The problem with entirely outsourcing your mastering isn’t the cost. It’s the fact that by avoiding mastering, you’ll never know how your music sounds as a finished product until you get it back from the engineer. This means, every time you have edits, you are theoretically mixing blind (because you don’t know how your track will sound once it hits your engineer’s mastering chain). Trust me, there is a MUCH better way to solve for this.
Now...that doesn't mean you should master your own music for release. It means that you should learn a little bit about mastering (if you're a producer or an artist that engineers your own music). That way when you have a solid mix, you can do some pseudo-mastering to understand how it may change your mix. This way, you can make little mix adjustments and provide your mastering engineer with a more "master-ready" mix, which results in an even BETTER final product.
5. You spend a lot of time mixing in mono
Somewhere, somehow, someone spread the myth that all clubs are in mono. Maybe this was true in the 70s, 80s, or even the 90s, but it’s 2018. Club systems are in stereo. Clubs are not in mono. The reality is, 99% of your music will be heard on stereo systems, on headphones, in car stereos, on laptop and iMac speakers, etc.
Positioning your mix to sound beautiful in stereo should be the absolute focus, mono should be the after-thought. This doesn't mean ignore mono! You definitely need to at least CHECK your mix in mono so that you can ensure there's no weird phasing issues. How to actually execute this can be fairly difficult to grasp at first, but a healthy understanding of the stereo spectrum, stereo imaging and panning is an outright necessity. I often hear mixes where people really, really overdo it on the digital stereo widening/spreading.
6. You think loudness is just about limiting
Oh, the loudness war. Don’t fall into the trap of thinking that loudness is achieved solely through limiting. Loudness can be achieved in plenty of stages, like mastering, mixing and even in the composition stage. Certain sounds are inherently tougher to ‘get loud’ when compared to others. Knowing the difference can save you a lot of wasted energy and effort in the pursuit of making commercially-loud music.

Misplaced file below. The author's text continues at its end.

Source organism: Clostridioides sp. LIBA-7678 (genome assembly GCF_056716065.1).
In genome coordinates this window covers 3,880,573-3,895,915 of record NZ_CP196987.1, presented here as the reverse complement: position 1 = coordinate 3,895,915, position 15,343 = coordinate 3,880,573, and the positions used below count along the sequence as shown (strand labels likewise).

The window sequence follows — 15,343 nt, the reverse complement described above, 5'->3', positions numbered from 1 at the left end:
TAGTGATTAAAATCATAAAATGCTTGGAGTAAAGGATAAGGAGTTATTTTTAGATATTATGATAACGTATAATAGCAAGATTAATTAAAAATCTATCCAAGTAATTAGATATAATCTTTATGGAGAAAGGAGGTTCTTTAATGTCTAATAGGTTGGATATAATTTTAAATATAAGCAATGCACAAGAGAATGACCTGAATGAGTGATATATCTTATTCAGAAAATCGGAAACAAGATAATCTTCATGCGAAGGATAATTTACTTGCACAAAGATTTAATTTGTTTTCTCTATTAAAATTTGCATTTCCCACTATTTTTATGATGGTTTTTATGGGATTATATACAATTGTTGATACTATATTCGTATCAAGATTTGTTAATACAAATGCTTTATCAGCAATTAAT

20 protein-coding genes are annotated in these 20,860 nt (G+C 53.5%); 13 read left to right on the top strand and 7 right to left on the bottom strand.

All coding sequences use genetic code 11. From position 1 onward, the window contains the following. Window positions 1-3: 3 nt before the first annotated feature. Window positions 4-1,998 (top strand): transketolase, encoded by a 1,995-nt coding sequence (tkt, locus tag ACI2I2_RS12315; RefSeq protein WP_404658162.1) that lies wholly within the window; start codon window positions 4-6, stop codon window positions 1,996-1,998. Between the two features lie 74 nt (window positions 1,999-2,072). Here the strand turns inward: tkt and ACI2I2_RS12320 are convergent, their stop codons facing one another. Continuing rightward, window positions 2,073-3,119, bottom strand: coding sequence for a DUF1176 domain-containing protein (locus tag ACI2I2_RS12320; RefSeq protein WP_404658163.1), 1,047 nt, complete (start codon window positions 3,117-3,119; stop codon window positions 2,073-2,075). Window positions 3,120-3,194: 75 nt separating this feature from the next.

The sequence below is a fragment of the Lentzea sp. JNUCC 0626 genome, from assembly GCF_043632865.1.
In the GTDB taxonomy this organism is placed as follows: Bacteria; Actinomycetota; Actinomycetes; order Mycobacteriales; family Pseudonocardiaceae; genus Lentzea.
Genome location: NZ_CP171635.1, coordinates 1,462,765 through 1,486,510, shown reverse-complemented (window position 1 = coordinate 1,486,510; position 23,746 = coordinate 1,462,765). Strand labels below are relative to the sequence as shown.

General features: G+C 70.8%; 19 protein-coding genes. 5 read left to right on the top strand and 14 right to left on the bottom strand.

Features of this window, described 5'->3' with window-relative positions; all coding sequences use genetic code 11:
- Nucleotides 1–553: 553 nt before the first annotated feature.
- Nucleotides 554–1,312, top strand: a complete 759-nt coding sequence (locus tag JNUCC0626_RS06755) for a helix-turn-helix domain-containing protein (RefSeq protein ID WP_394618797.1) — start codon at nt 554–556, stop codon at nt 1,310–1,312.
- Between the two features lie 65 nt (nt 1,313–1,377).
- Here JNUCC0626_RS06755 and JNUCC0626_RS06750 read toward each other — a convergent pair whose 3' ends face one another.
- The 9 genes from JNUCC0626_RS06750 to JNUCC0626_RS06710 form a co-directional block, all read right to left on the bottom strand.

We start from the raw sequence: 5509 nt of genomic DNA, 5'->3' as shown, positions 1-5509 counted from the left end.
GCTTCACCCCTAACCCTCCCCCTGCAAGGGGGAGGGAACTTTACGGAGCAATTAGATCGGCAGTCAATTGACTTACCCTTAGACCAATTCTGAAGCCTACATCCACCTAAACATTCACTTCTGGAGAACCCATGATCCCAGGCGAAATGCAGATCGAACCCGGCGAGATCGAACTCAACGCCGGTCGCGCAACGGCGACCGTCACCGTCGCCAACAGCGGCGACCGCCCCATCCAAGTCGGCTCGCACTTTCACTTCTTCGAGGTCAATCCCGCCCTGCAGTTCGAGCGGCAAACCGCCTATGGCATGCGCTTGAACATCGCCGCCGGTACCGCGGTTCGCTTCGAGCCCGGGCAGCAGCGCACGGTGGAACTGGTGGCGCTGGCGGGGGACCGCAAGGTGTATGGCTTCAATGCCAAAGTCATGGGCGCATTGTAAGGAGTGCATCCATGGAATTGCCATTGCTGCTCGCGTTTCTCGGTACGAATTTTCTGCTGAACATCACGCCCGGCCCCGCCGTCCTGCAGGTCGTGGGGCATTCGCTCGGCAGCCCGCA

7. You are lazy with automation
If you want your mix to move, bounce, groove, vibe, etc — you are going to have to utilize automation. And lot’s of it. Not just in drawing automation nodes, but in auto-filters, auto-panners, tremoloes, and responsive effects like sidechain, LFO routing and so much more. Without automation, our music would be dull, static, and dead. If you want your music to have 'special moments' as I call them, automation isn't just recommended, it's a necessity.
This is something that can be very tedious. It takes a detail-oriented focus and precise adjustments...as well as a bit of creativity and a decent production mind for knowing when/where/how to execute this "ear candy". Working as a mix engineer for an hourly rate, it's always disheartening when I don't have the time to go through and automate vocals, delays, and effects. It would really bring the mix up a few steps to a new level.
8. You don’t use a reference track
Our ears need to get re-calibrated every once in a while. Mixing without a reference track is a sure-fire way to get truly lost in your own project. From ear fatigue to terrible mixing decisions, avoiding a reference track is asking for trouble. Better yet, make sure to never forget to take a break — this puts your ears through a clinical form of torture and is often the #1 reason why mixes lack proper gain structure and generally lack a sense of professionalism and commercial viability.